Symposium on eDiscovery Deemed A “Huge Success”

Symposium on eDiscovery Deemed A “Huge Success”

The long anticipated Rutgers Business Law Journal Symposium on eDiscovery and its impact on corporate governance and litigation is now over; and by all accounts it was a huge success. This event featured many distinguished guests, speakers, panelists, and our very own Fernando M. Pinguelo who served as moderator for the in-house counsel panel. All throughout the day, attendees learned priceless information about eDiscovery.

The event launched with a keynote speech from The Honorable Edwin H. Stern, Presiding Judge for Administration, Superior Court of New Jersey, Appellate Division. Judge Stern enlightened the audience on his view of emails, and gave a live demonstration with the use of his Blackberry. He noted how he gets hundreds of emails a day and that these emails would have never been sent had it not been for the internet. “The internet allows us to easily ask people the most miniscule questions with the click of a button,” said Judge Stern.

With the availability of communication via the internet come more challenges. The more people talk and connect with each other over the internet, the more the likelihood arises that there will be discrepancies and altercations concerning online documents. It is with this in mind that the “Litigation Readiness and Responsiveness” panel moderated by Fernando discussed how in-house counsel and businesses address eDiscovery.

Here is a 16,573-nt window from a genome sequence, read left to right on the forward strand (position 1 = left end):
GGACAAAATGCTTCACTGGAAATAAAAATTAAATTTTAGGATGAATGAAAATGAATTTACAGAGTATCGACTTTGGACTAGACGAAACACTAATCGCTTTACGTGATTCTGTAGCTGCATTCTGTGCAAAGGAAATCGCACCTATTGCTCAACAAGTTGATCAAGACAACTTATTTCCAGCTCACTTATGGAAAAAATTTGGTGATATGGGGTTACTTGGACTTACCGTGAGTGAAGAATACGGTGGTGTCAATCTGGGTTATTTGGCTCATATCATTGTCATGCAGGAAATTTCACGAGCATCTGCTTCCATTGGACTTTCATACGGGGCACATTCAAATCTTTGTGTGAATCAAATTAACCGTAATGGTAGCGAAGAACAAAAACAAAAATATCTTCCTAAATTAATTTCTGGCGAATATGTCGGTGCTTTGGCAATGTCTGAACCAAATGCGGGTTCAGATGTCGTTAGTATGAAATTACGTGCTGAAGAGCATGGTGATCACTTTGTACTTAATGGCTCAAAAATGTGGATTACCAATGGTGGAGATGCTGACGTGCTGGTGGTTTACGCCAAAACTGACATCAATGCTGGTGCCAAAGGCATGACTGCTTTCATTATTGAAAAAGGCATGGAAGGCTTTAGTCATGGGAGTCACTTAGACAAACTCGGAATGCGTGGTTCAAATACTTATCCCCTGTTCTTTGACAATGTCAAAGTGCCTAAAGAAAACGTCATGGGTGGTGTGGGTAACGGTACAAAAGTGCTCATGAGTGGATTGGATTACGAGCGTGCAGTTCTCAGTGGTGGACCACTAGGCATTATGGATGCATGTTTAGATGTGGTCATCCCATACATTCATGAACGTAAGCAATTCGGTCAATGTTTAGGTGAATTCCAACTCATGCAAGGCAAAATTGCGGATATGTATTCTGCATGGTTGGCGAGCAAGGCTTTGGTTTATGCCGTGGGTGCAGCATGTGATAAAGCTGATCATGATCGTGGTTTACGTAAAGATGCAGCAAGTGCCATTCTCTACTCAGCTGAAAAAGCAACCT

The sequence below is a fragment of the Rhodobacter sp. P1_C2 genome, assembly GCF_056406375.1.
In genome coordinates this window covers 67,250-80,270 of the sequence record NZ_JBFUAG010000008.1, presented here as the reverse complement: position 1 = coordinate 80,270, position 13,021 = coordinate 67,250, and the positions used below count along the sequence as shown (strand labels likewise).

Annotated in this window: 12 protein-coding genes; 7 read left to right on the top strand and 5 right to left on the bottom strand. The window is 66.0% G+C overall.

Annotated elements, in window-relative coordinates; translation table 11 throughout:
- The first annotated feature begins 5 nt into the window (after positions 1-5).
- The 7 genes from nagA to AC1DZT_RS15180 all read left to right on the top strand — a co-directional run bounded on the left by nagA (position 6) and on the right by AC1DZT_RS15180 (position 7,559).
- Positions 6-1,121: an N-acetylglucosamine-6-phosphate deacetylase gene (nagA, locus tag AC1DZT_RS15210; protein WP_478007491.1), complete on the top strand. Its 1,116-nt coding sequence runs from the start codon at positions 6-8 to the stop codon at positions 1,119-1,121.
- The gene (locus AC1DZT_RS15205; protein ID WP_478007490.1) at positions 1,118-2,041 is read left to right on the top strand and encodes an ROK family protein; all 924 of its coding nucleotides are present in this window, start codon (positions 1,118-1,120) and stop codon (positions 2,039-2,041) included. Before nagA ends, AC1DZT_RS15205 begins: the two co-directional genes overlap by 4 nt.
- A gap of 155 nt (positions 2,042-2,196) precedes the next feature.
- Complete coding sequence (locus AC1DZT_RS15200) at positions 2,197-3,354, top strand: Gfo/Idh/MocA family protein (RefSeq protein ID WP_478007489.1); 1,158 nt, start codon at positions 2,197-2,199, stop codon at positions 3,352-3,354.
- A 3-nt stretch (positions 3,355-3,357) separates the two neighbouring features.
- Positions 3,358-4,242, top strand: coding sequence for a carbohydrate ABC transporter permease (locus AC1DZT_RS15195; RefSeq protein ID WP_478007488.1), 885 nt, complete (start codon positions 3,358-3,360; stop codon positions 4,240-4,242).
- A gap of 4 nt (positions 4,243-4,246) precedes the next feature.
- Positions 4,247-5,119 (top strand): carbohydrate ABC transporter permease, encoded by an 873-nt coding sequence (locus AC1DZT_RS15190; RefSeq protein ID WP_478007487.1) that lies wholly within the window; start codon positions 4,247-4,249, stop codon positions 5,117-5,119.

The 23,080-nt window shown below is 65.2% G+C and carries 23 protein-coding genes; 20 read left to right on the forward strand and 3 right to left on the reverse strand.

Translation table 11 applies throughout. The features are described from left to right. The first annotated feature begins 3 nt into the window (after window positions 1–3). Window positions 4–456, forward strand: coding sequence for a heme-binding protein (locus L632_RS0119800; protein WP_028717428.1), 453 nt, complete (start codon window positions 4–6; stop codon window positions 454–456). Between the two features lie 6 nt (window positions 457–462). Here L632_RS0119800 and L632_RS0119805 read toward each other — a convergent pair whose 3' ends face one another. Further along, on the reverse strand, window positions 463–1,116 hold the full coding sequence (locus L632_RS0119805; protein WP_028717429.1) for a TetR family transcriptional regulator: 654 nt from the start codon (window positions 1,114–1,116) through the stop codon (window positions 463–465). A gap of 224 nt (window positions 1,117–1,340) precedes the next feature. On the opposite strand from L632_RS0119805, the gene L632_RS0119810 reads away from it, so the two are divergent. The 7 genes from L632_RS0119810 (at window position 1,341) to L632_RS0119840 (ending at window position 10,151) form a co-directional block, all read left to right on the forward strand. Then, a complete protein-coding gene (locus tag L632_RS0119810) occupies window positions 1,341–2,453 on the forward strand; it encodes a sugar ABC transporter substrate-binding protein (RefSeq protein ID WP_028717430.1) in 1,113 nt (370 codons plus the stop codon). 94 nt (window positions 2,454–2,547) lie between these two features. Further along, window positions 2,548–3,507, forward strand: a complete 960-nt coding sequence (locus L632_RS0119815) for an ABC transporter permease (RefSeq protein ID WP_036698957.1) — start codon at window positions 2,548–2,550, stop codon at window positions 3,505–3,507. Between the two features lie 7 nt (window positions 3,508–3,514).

In order to address an upcoming litigation, everyone must start preserving relevant electronic documents as soon as they first anticipate a lawsuit. The panel stressed the importance of not waiting until a lawsuit is actually filed before a plan or protocol is put in place addressing document management and preservation issues. Allison L. Brecher, Esq., Senior Litigation Counsel and Director of Information Management & Strategy, Marsh & McLennan and co-author of the book eDiscovery Plain & Simple, discussed how important it is to work with Human Resources and other departments within a company. Companies need counsel, IT people, and HR people to work together and develop a basic written protocol addressing eDiscovery. By creating a “team-based effort” a company will be better connected and thus more capable of successfully dealing with eDiscovery. “The cost of eDiscovery can be massive and everyone must try to follow company protocol to save money,” added Brecher.

The panel also discussed how to get companies to respond to warnings about eDiscovery. No one ever wants to believe they will be the one to lose their company over eDiscovery violations. Bruce J. Hector, Esq., Associate General Counsel and Chief Litigation Counsel at Becton Dickinson and Company, stressed the importance of making eDiscovery real to people. “We have to make it hit home. If a lawyer is telling a company something could happen, companies may think it’s disconnected from them; they believe it probably won’t happen. If we can have someone telling them ‘this happened to me’ people will realize that following eDiscovery is no joke. eDiscovery is not going away; companies can and will get into serious problems by not following procedure,” said Hector.